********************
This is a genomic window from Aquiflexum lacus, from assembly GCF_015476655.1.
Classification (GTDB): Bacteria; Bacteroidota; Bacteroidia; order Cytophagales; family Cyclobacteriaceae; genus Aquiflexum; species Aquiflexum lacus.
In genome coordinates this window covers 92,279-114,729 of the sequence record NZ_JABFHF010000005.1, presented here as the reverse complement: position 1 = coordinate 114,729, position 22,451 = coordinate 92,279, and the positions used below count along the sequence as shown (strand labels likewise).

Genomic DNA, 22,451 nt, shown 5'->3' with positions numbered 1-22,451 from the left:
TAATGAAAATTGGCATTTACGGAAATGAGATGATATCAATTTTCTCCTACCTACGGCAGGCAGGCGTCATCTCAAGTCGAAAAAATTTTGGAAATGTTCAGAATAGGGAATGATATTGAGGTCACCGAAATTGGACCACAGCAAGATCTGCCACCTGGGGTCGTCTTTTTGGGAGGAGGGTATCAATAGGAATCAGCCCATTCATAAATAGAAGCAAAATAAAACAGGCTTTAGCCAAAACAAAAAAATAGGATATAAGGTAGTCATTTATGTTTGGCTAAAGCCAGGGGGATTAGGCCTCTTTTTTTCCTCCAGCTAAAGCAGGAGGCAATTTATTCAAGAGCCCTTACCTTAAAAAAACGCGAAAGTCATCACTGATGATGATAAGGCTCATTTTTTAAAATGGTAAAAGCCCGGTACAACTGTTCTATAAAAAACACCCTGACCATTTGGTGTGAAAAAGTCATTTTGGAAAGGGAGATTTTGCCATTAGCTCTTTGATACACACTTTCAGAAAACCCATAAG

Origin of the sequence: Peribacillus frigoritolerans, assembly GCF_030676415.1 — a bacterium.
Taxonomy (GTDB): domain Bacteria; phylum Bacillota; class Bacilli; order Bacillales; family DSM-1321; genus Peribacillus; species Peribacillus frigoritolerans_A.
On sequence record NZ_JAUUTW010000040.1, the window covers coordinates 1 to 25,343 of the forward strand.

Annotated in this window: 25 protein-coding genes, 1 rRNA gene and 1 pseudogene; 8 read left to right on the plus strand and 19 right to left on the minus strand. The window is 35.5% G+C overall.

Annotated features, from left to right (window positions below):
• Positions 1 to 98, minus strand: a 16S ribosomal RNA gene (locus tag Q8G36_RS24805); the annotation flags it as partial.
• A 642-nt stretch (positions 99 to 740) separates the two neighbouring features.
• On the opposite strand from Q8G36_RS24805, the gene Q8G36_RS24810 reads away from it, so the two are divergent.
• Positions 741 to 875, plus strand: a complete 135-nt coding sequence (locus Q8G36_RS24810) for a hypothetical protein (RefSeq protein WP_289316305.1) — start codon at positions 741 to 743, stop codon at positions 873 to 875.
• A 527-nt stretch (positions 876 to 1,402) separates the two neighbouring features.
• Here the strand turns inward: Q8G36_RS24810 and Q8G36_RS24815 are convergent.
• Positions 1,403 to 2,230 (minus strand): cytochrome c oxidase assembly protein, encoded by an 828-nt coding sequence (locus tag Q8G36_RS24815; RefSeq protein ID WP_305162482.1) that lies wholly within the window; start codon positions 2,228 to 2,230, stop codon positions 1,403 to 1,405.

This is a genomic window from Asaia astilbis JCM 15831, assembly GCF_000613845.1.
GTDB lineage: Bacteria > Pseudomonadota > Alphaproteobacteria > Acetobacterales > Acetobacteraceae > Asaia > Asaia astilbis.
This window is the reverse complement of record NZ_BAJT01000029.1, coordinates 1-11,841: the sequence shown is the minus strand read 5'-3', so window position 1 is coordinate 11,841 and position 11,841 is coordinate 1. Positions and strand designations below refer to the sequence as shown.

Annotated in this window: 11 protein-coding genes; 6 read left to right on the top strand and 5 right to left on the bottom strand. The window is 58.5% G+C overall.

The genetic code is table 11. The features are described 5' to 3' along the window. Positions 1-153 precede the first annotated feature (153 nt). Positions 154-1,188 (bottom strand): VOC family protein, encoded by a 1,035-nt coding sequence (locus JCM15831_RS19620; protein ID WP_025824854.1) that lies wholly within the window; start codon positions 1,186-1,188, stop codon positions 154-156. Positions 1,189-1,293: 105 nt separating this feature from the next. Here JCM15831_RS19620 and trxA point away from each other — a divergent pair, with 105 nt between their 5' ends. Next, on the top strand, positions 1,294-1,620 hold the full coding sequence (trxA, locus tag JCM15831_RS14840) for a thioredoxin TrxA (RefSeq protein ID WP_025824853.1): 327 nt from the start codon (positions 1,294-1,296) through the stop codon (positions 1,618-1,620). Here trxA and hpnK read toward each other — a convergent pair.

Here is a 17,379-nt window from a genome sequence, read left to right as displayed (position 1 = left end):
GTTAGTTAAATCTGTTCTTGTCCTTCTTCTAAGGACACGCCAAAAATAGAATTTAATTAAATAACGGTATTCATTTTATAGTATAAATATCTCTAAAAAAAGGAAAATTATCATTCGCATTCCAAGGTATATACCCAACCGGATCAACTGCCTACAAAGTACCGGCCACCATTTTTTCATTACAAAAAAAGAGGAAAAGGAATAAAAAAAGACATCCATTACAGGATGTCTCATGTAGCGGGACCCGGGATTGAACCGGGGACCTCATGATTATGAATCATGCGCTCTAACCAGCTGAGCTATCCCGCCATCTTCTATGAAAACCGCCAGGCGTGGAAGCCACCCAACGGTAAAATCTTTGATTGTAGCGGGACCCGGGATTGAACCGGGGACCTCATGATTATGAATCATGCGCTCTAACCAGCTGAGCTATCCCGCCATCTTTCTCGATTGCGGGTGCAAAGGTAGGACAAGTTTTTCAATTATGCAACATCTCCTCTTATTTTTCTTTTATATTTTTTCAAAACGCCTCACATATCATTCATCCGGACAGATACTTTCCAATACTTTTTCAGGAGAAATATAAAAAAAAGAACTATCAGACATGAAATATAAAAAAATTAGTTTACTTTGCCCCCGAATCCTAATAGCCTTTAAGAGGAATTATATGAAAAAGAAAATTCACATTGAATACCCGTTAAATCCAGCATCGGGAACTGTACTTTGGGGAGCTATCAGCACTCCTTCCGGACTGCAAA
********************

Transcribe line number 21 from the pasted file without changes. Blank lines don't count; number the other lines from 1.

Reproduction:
Annotated in this window: 11 protein-coding genes; 6 read left to right on the top strand and 5 right to left on the bottom strand. The window is 58.5% G+C overall.